Cookies on this website
We use cookies to ensure that we give you the best experience on our website. If you click 'Continue' we'll assume that you are happy to receive all cookies and you won't see this message again. Click 'Find out more' for information on how to change your cookie settings.

NDORMS researchers join five other universities to investigate how cancer survivors make antibodies that target and destroy tumours, and explore routes for new treatments

None © Shutterstock
T-cells may play an important role in cancer survival

Funded by eminent philanthropist and three time cancer survivor Dr James Hull, researchers from the Universities of Oxford, Swansea, Surrey, Cardiff, Manchester and Nottingham, and Royal Surrey County Hospital, will undertake non-invasive investigations of immune systems and tumour cells to identify any unique features which could explain why patients surviving advanced cancer have remained cancer free.

The study will focus on patients who have had successful treatment of advanced cancer and in whom the cancer has not reoccurred for at least 5 years, to explore whether patients' antibodies can be used to design new treatments for people that may not otherwise survive.

The team at NDORMS is investigating how cancer survivors make antibodies that target and destroy their tumours. Professor Patrick Venables, co-lead of the study, said: "One area of interest for us is pancreatic cancer; the most lethal of the common cancers in humans. In metastatic pancreatic cancer, where it has spread to other organs in the body, the survival rate is less than 1%. In these rare, long-term survivors there is evidence that the tumour has been killed by the body's own immune system. In Oxford we are examining blood in survivors of metastatic pancreatic cancer to establish how the immune system can control the disease".

Professor Kim Midwood adds: "We have identified some new and exciting antibody targets in a cohort of pancreatic cancer survivors. We now need to understand if these antibodies act as a common mechanism of protection against cancer, found in all long-term survivors, or whether different tumour-destroying antibodies are responsible for the survival of different people, with different types of cancer. We will use this information to design new immune-based treatments for people with cancer who would not otherwise survive".

James Hull, philanthropist and CEO and Founder of Continuum Life Sciences said: "I am very grateful to be a cancer survivor and wholeheartedly thank all those involved in my treatment journey. I want to find out everything we can about this devastating illness to spare future generations the difficulties I have gone through in my fight against cancer.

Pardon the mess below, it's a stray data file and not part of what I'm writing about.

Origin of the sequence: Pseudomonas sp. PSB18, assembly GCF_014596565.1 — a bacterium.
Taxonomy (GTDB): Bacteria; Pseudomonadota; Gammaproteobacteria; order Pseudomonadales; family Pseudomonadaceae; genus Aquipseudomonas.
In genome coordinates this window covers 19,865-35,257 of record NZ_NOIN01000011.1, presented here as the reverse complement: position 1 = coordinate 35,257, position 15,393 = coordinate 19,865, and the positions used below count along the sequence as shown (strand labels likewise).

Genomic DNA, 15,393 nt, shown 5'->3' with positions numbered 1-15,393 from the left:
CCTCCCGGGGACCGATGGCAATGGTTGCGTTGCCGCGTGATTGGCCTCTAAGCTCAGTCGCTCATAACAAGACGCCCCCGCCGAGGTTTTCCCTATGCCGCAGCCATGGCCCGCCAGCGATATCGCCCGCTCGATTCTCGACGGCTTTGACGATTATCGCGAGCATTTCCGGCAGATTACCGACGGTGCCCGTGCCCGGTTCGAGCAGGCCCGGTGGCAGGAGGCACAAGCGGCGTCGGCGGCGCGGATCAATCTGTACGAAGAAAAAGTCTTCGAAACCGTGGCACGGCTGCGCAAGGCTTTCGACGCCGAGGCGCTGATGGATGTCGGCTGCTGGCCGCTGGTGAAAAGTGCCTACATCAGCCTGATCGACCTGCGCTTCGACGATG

"Bringing together the best cancer experts in the country and equipping them with the resources they need is one way I can do this and I am very excited to see what they uncover."

The Continuum Long-term Survivor study is recruiting patients who have had an aggressive, locally advanced and/or metastatic cancer which resolved completely with treatment and have remained free of the disease without maintenance treatment for 5 years or longer. To take part please email cltsstudy@continuumlifesciences.com or alternatively call the free phone number 0800 144 8488.

Similar stories

Yoshi Itoh wins the International Dupuytren Award 2022

Yoshi Itoh, Associate Professor and Principal Investigator Cell Migration Group at the Kennedy Institute has been awarded the International Dupuytren Award 2022.

Taking a break from immune-suppressing medicines doubles the antibody response to COVID-19 booster vaccination

The Oxford Clinical Trials Research Unit (OCTRU) at NDORMS played a key role in the VROOM study which found that pausing immune-suppressing medicines such as methotrexate can increase the response to COVID-19 booster jabs.

Ten Years of Athena Swan in the Medical Sciences Division

2022 marks ten years since the first Athena Swan Bronze applications from the Medical Sciences Division. Ten years later, and all 16 departments in the Division have achieved a Silver Award. We look at NDORMS’ Athena Swan journey.

NDORMS researchers awarded Associate Professor title

The University of Oxford has awarded the title of Associate Professor to Adam Cribbs and Luke Jostins.

Oxford's largest ever study into varicose veins shows need for surgery is linked to genetics

A new international study by Oxford researchers published in Nature Communications, establishes for the first time a critical genetic risk score to predict the likelihood of patients suffering with varicose veins to require surgery, as well as pointing the way towards potential new therapies.

Reflecting on the role of Clinical Director of Trauma and Orthopaedics

In 2021 Professor Andrew Price was appointed Clinical Director of Trauma and Orthopaedics at the Oxford University Hospitals NHS Foundation Trust. After 9 months in post, we find out what the challenges are and what he’s been able to bring to the role.